Sweden is part of the TEN-T (Trans-Euro pean Network for Transport) and in the EU White Paper a ro admap for the future is presented. In order to increase the re source utilisation of the transport system and significantly reduce greenhouse gas emissions, the goal is that 30% of ro ad freight travelling over 300km should be transferred to rail and maritime transport by 2030, with 50% by 2050. Rail transport to and from Europe is being developed slowly compared to the increase in truck traffic. One explanation is that the European market opening for international rail freight is not fully implemented. In addition, the different rules and technical requirements are extensive and often very costly for the operators. The government should work toward increased coordination of the Scandinavian countries (Sweden, Norway and Denmark) and their national plans for investment in infrastructure. Trafikverket should work to adapt the Swedish railway network to adhere to the guidelines for TEN-T and the objectives for the development of rail transport as defined in the EU White Paper.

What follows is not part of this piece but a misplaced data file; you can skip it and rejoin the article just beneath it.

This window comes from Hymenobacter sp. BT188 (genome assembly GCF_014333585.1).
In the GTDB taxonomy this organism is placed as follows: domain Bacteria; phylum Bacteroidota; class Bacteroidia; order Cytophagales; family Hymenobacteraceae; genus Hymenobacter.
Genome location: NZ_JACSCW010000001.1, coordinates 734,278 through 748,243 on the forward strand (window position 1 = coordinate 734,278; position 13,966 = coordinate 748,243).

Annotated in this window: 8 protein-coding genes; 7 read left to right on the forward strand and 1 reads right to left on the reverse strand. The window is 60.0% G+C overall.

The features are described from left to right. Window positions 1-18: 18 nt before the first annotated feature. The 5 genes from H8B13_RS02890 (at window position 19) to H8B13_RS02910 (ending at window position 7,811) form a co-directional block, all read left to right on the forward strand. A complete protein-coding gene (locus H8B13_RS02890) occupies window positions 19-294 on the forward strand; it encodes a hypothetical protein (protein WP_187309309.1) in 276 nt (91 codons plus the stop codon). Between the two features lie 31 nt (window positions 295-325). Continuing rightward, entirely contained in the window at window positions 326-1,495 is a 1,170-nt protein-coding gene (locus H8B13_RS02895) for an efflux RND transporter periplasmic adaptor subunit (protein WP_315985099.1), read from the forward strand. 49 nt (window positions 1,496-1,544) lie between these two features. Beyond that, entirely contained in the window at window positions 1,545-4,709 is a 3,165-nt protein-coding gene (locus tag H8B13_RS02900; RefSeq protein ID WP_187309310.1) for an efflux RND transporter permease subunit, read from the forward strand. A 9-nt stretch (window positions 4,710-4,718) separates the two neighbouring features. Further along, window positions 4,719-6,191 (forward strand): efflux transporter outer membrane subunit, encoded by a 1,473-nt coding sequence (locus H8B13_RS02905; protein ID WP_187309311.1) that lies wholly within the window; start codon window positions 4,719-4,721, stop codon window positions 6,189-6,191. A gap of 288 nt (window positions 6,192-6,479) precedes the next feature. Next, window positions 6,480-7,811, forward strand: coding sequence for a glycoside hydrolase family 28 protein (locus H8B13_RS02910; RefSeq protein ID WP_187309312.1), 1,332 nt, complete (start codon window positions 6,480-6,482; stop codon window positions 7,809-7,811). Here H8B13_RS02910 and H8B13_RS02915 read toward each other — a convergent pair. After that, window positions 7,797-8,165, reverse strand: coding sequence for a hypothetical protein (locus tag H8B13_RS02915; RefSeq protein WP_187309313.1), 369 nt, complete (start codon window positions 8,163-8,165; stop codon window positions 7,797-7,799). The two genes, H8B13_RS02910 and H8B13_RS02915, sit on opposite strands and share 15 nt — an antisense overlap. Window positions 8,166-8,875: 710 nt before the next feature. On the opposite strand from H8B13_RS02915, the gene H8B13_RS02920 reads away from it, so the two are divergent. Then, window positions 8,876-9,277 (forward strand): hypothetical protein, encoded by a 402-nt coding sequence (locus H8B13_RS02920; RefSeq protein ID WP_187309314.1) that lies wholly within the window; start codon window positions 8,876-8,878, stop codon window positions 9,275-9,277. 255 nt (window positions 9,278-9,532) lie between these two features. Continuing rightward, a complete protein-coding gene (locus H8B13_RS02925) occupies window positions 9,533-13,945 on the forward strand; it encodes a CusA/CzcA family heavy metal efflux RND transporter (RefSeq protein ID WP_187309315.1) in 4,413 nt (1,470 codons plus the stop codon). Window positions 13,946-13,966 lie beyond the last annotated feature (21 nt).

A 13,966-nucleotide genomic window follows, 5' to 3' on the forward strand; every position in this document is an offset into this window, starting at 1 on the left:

Coordinated transportation, horizontal cooperation
To day the knowledge of transport and freight flows is often limited to the indi vidual company’s own operations and, therefore, possible synergies are lost. There are numerous reasons to take a firm grasp of statistics and market data for freight transport inside Sweden, as well as to and from abroad. Increased coordination between cargo owners and transport companies will provide a better overview of the transport sector and from a systems perspective, more efficient use of the infrastructure.
High capacity trains (HCT)
From an infrastructure perspective, this implies trains with higher capacity – HCT trains (heavier, longer and/or wider rail) – and implies that the infrastructure can be utilised more efficiently. From an operator and commodity ownership perspective, it means that the transport costs per unit can be reduced and from a system perspective, the infrastructure can be used more efficiently.
Trafikverket should develop a comprehensive response strategy in order to meet the demand for high capacity trains. The strategy should harmonise with the EU rules and objectives and determine which standard to apply to the Swedish railway network and its rail yards and specify when the measures are to be implemented. The government should, in the infrastructure bill, point out particularly urgent measures for longer and heavier trains and demand that Trafikverket develop clear guidelines for braking tables and also address the bottlenecks that need to be fixed.